Effect of amlodipine on norepinephrine kinetics and baroreflex function in patients with congestive heart failure

S. R. Goldsmith

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12 Scopus citations


Background: The use of calcium channel blocking drugs is controversial in heart failure, partly because of concerns about neurohormonal stimulation. Preliminary data suggest that the newer agent amlodipine may be useful in this syndrome. Suppression of sympathetic activity either directly or by sensitized baroreflex function could be contributing factors to the clinical use of this drug. Objective: To assess the effect of short-term amlodipine therapy on baseline measures of sympathetic activity and baroreflex function in patients with chronic stable congestive heart failure (CHF). Methods: Seven patients with chronic CHF (New York Heart Association functional class II or III, moderate to severe reduction in left ventricular systolic function) were studied. All patients underwent baroreflex testing with head- up tilt, headdown tilt, and head-down tilt with phenylephrine infusion. Heart rate, mean arterial pressure, forearm blood flow and resistance, and plasma norepinephrine (NE) kinetics were assessed at baseline and after each baroreflex perturbation on three occasions: a control test and after 10 days each of placebo and amlodipine therapy. Results: Plasma NE and NE spillover did not significantly increase after amlodipine administration campared with control and placebo tests (488 ± 119pg/ml vs 350 ± 85 and 325 ± 87 pg/ml). In three subjects, plasma NE levels were essentially unchanged, whereas in four they rose markedly (289 ± 87 pg/ml at control vs 551 ± 158 pg/ml). There was no difference in the response of any variable during baroreflex perturbations after amlodipine administration compared with control and placebo tests. One subject who tolerated head-down tilt coupled with phenylephrine administration during the control and placebo tests became markedly short of breath during the same intervention after amlodipine administration. Plasma NE levels in this patient had risen markedly while receiving amlodipine and were not appropriately suppressed during the baroreflex loading maneuver. Conclusions: Short-term therapy with amlodipine does nor suppress sympathetic activity or alter efferent responses to baroreflex perturbation in patients with stable chronic CHF. Significant increases in plasma NE and NE spillover and abnormal responses to baroreflex stimulation are possible after administration of this drug. The relevance of these findings to studies in larger number of patients requires further study.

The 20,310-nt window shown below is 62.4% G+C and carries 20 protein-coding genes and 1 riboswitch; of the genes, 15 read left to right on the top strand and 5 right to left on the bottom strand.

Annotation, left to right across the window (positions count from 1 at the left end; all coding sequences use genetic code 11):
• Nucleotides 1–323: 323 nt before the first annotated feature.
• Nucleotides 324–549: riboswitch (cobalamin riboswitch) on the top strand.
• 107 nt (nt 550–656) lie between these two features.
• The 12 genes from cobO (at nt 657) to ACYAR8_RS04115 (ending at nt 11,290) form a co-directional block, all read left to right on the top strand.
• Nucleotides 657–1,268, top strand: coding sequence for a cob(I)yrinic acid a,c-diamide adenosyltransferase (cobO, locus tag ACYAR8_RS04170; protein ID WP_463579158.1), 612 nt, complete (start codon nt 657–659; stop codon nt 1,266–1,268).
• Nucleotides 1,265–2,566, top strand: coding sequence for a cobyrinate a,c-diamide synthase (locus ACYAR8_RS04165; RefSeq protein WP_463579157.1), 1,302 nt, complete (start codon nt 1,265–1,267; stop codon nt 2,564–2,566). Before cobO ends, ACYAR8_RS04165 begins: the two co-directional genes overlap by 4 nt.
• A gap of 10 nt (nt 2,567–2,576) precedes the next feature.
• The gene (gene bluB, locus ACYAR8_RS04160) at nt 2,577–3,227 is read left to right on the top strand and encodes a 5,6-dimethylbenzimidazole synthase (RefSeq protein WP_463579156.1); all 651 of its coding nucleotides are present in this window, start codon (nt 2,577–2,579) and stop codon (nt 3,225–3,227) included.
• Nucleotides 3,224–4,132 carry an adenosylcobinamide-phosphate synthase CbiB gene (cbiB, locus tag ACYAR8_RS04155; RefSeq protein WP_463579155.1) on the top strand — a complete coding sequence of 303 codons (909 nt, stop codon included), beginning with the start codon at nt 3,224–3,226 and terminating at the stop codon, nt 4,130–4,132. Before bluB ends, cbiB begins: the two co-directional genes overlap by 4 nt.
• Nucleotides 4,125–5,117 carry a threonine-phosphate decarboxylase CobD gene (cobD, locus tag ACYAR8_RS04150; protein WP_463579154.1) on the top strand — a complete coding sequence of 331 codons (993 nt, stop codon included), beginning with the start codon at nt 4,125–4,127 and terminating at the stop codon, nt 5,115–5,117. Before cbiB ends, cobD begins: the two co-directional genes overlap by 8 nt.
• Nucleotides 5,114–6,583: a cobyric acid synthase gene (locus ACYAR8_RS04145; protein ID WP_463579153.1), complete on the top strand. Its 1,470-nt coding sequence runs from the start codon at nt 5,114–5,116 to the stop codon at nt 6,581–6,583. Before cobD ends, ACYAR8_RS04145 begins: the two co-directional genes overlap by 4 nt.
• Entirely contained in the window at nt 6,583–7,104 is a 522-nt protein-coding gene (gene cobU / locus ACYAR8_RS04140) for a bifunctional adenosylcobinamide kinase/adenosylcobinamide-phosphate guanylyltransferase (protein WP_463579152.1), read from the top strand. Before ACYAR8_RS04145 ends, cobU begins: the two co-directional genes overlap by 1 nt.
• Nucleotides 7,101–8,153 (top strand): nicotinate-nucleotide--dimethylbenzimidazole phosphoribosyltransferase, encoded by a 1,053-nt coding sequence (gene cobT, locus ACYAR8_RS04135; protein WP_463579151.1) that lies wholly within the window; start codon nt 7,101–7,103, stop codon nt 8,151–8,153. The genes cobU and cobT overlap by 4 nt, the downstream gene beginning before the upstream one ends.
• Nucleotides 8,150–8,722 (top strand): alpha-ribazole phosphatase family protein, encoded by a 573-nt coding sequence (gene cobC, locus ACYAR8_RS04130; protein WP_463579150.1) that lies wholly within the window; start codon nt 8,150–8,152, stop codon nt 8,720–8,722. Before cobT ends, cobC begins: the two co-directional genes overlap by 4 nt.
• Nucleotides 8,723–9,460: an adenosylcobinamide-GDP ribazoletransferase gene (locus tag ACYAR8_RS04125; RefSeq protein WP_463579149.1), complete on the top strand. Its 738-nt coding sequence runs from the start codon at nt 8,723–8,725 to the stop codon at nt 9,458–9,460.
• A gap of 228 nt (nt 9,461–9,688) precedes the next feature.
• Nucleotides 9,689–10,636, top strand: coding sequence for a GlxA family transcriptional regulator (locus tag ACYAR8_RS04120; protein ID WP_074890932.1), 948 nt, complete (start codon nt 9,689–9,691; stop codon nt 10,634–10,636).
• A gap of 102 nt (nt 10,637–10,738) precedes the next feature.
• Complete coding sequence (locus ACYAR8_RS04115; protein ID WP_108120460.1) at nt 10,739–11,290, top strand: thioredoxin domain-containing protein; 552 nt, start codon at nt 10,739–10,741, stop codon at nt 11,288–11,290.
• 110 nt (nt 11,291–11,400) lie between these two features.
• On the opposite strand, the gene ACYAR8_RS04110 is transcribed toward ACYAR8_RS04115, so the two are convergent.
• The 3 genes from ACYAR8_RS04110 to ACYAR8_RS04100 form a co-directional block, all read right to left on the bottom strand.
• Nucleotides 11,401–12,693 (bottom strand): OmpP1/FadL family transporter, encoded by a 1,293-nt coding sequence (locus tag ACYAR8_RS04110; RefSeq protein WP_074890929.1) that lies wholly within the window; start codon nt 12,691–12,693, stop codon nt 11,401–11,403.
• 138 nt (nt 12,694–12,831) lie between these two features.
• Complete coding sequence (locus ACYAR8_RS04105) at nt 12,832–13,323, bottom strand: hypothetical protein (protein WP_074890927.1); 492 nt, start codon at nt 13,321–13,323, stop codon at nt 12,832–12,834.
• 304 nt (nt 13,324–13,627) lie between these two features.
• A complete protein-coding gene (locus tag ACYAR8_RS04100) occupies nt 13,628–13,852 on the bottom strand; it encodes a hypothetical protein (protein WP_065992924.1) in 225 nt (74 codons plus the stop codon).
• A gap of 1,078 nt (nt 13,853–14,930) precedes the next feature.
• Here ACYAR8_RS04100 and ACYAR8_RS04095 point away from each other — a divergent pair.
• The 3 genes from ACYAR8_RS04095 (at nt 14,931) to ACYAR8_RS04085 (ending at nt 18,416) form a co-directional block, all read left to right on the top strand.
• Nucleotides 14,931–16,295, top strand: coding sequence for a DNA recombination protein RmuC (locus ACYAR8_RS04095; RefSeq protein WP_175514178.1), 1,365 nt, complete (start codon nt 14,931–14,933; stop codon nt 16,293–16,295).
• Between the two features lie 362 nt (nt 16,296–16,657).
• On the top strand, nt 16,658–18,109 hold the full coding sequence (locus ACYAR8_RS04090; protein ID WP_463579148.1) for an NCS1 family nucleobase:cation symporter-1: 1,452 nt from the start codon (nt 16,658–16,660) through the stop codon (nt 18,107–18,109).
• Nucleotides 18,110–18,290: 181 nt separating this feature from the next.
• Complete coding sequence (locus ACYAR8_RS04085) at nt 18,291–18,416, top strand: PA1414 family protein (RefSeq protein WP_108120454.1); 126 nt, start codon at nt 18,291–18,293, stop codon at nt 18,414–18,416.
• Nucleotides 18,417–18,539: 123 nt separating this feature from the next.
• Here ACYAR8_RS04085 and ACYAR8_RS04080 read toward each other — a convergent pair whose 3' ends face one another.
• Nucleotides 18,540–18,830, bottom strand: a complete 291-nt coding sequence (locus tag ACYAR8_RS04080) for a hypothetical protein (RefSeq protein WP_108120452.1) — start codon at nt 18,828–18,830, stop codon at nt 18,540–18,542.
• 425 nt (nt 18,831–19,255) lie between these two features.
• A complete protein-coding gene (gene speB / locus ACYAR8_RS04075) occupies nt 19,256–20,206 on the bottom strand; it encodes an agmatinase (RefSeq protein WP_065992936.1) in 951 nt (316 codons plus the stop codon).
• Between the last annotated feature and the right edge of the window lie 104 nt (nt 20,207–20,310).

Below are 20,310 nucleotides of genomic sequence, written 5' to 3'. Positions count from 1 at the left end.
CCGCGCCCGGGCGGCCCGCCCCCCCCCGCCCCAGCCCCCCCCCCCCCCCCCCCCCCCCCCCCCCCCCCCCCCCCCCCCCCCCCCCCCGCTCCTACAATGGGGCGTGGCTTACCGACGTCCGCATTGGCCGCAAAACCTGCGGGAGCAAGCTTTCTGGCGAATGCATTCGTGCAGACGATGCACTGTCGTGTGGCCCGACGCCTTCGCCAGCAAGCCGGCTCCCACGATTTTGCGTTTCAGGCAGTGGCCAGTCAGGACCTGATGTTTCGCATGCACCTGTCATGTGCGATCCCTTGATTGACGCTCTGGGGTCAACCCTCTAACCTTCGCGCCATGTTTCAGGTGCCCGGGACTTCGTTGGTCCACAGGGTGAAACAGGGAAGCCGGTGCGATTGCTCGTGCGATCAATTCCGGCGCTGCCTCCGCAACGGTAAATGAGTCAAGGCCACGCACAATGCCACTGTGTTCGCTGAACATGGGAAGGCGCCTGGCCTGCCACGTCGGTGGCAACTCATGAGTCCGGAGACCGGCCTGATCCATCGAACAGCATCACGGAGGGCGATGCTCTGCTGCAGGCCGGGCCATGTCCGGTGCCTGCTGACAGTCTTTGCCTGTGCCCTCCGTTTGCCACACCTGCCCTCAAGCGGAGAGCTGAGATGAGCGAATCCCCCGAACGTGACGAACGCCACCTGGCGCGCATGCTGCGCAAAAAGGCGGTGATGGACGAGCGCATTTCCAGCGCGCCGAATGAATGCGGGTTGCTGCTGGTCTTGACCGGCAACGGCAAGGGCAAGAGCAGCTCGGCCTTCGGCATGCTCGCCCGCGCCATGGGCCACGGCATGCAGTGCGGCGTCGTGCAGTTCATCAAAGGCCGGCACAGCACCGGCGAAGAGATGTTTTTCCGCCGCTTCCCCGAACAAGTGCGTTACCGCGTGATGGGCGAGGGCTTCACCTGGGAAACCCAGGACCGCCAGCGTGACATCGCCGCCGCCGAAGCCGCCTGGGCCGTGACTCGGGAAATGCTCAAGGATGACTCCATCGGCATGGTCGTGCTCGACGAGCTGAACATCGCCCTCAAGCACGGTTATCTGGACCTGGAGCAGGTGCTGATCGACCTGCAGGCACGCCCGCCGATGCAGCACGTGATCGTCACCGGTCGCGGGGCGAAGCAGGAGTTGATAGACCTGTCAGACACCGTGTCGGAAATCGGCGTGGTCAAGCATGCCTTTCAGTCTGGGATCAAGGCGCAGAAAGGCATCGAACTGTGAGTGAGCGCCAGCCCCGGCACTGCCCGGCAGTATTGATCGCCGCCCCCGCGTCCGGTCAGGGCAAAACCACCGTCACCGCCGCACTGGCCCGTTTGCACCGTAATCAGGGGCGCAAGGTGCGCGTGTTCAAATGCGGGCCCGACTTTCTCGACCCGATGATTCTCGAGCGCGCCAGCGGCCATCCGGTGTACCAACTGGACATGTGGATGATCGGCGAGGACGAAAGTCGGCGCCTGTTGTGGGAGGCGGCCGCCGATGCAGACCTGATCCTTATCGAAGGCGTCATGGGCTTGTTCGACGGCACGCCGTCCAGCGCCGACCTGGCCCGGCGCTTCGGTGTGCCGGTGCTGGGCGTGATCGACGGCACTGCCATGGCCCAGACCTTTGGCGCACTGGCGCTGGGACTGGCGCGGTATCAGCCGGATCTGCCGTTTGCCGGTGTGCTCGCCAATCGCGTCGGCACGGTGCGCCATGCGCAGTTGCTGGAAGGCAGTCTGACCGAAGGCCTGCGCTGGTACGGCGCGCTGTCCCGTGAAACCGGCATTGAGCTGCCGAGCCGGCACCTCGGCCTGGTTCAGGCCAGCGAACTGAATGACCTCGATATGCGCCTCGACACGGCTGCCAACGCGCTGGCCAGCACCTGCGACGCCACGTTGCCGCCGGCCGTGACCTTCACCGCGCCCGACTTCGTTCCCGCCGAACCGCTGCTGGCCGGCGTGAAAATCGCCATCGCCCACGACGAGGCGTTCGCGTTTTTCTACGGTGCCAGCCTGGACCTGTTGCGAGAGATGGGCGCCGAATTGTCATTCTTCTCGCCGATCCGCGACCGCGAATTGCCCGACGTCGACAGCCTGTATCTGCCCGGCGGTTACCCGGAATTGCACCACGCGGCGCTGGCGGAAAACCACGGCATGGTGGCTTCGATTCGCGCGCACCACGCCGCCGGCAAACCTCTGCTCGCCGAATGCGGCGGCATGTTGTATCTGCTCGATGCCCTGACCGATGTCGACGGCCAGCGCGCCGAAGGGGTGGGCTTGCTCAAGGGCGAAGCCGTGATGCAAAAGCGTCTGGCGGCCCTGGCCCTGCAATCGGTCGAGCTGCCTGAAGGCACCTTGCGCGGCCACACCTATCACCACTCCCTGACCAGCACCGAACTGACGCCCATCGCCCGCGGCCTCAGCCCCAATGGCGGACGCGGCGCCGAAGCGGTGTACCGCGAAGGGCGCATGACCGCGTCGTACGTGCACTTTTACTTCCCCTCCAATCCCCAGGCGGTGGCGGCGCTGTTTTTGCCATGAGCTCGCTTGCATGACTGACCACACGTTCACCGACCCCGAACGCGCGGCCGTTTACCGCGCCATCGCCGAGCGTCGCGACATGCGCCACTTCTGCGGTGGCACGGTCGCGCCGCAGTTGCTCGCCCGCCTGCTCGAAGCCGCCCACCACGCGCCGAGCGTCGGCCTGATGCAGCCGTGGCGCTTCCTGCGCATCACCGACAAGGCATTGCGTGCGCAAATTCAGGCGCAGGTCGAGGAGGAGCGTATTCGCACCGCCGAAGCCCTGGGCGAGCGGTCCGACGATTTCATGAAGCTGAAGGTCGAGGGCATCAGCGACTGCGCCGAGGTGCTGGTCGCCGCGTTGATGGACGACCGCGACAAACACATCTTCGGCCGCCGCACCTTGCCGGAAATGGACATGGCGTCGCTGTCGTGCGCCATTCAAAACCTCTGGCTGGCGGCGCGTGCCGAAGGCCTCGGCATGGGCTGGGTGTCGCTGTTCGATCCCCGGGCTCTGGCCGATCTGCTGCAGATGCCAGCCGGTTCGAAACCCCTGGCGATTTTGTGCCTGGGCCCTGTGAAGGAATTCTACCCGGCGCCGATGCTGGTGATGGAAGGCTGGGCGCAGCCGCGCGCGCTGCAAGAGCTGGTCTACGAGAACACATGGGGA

Original languageEnglish (US)
Pages (from-to)13-19
Number of pages7
JournalAmerican Heart Journal
Issue number1
StatePublished - 1997

Bibliographical note

Funding Information:
Supported by an unrestricted grant from Pfizer Labs, Inc.


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